The Canadian Federation of Independent Business (CFIB) and the Canadian Chamber of Commerce are among the many big business lobby groups clamouring for the government to permanently eviscerate the right to strike for dockworkers and other sections of the working class. Both are calling on the government to provide “new tools” for labour disputes affecting transport infrastructure and supply chains. The CFIB is also urging the federal government to scrap its proposed anti-scab legislation, which would prohibit the use of replacement workers during a strike or lockout.

The ILWU union apparatus’ betrayal of the port strike demonstrated the bureaucracy’s complete indifference to the well-being of the workers they purport to represent and their basic democratic rights. During the strike it imposed a gag order to block workers from speaking out about their struggle. But as their efforts to run the strike into the ground and impose a sellout contract became ever more evident, their bureaucratic control began to breakdown and this found expression on the World Socialist Web Site.

The ILWU Canada leadership kept Canadian workers in a political vacuum, hermetically sealed off from their American colleagues, who face the same exploitative working conditions and the same threat of government intervention to dictate a settlement on the employers’ terms.

Wedded to the Canadian state and to the “legality” of the anti-worker collective bargaining system on which its privileges rely, the ILWU bureaucracy has remained conspicuously silent on the Liberals’ strike review announcement. This is because the trade union bureaucracy as a whole and its New Democratic Party (NDP) allies are part of a corporatist partnership with the Liberals and employers. 

The NDP cannot be relied upon to act on its supposed opposition to any attack on workers’ right to strike. Despite the oppositional rhetoric of NDP leader Jagmeet Singh that he will “never support” a back-to-work law, his party’s key political function is to provide a left-fig leaf for the big business Liberals.

The NDP has been propping up the minority Liberal government since 2019. Last year, the NDP signed onto a confidence-and-supply agreement that will secure the Liberals’ control of parliament through June 2025. Tellingly, the NDP has remained silent on O’Regan’s strike review announcement and the serious threat to dockworkers’ democratic rights that it represents.

The right to strike has been under systematic attack in Canada for decades. On dozens of occasions, federal and provincial governments of all political stripes, including the NDP, have imposed back-to-work legislation and criminalized worker job actions.

The big business Liberal party prefers to retain its democratic veneer while it pursues its reactionary class-war agenda of imperialist war abroad and austerity at home by using its junior partners in the corporatist trade unions to suppress increasingly explosive worker opposition to the worst cost-of-living crisis in decades. The government’s preferred mechanisms are the sham “collective bargaining process” or binding arbitration.

When all else fails, it will ruthlessly impose the dictates of corporate Canada through the criminalization of strike action, as it did in 2018, when the Trudeau government enacted the reactionary Bill C-89 to ban a strike by 50,000 federal postal workers. In 2021, the Liberals rammed a draconian law through parliament criminalizing a four-day strike by 1,150 Montreal dockworkers.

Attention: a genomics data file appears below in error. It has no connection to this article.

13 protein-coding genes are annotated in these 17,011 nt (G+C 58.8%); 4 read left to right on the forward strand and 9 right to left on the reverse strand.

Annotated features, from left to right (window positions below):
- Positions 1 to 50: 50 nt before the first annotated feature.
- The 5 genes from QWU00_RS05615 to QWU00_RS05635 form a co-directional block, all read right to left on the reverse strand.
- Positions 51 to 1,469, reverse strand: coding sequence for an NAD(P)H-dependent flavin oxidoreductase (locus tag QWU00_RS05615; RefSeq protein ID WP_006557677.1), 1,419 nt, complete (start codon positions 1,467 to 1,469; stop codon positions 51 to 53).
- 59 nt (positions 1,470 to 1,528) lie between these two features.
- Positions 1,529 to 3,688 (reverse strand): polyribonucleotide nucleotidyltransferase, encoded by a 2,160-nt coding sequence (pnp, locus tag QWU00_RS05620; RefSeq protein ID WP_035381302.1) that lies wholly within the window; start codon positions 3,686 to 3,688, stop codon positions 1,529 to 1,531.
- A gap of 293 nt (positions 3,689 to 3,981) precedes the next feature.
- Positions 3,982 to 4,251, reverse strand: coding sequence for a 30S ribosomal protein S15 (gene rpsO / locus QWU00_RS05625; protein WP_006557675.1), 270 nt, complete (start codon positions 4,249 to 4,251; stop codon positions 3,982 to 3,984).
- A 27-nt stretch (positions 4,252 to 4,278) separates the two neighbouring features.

Last November, the hard-right Conservative Ontario government led by Doug Ford rushed Bill 28 through the provincial parliament to preemptively ban 55,000 education support workers from striking and impose a massive real-wage cut on them by government fiat. In doing so, Ford invoked the anti-democratic notwithstanding clause that allows the government to override constitutionally-guaranteed rights.

A courageous stand taken by the support staff, who won strong support throughout the working class, including calls for a general strike, compelled Ford to retreat and withdraw the bill. But the union bureaucracy, fearing a political rebellion by the workers that they would struggle to control, called off the strike immediately without achieving any of the workers’ demands and helped the Ford government impose a concessions-filled contract.

The systematic attack on workers’ right to strike is part of an international process. Throughout the port strike in British Columbia, Trudeau and O’Reagan conspired with their US counterparts to crush worker opposition at West Coast ports on both sides of the border.

The Biden administration has played a central role in preventing a strike by US West Coast dockers. First, it prodded the ILWU into enforcing a year-long “voluntary” no-strike pledge. Then in June it intervened directly in the negotiations, prevailing on the union and the Pacific Maritime Association to announce they had reached a settlement even though important issues had yet to be resolved.

A key aim of this sell-out tentative agreement, whose details were kept under wraps into this month, was to prevent US dockers from being in a position to mount a joint struggle with and strike alongside their Canadian class brothers and sisters.

Last December, the Biden administration and US Congress stripped 115,000 railroaders of the right to strike. With the connivance of the unions, it imposed concessionary contracts that had previously been rejected, essentially enforcing a corporate dictatorship on working people.